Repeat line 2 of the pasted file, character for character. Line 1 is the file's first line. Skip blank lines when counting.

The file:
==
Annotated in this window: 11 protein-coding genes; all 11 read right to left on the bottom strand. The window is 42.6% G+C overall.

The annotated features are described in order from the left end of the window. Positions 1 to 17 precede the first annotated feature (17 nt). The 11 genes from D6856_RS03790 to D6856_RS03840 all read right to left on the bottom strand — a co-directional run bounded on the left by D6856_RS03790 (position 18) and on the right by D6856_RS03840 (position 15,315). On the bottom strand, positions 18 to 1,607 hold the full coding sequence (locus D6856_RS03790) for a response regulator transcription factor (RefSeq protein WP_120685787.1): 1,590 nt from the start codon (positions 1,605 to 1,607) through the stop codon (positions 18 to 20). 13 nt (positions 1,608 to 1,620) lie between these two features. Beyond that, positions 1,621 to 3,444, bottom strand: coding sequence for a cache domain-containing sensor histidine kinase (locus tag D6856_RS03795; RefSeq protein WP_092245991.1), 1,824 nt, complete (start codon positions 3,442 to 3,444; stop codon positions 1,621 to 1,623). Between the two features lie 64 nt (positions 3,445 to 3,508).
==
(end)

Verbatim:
The annotated features are described in order from the left end of the window. Positions 1 to 17 precede the first annotated feature (17 nt). The 11 genes from D6856_RS03790 to D6856_RS03840 all read right to left on the bottom strand — a co-directional run bounded on the left by D6856_RS03790 (position 18) and on the right by D6856_RS03840 (position 15,315). On the bottom strand, positions 18 to 1,607 hold the full coding sequence (locus D6856_RS03790) for a response regulator transcription factor (RefSeq protein WP_120685787.1): 1,590 nt from the start codon (positions 1,605 to 1,607) through the stop codon (positions 18 to 20). 13 nt (positions 1,608 to 1,620) lie between these two features. Beyond that, positions 1,621 to 3,444, bottom strand: coding sequence for a cache domain-containing sensor histidine kinase (locus tag D6856_RS03795; RefSeq protein WP_092245991.1), 1,824 nt, complete (start codon positions 3,442 to 3,444; stop codon positions 1,621 to 1,623). Between the two features lie 64 nt (positions 3,445 to 3,508).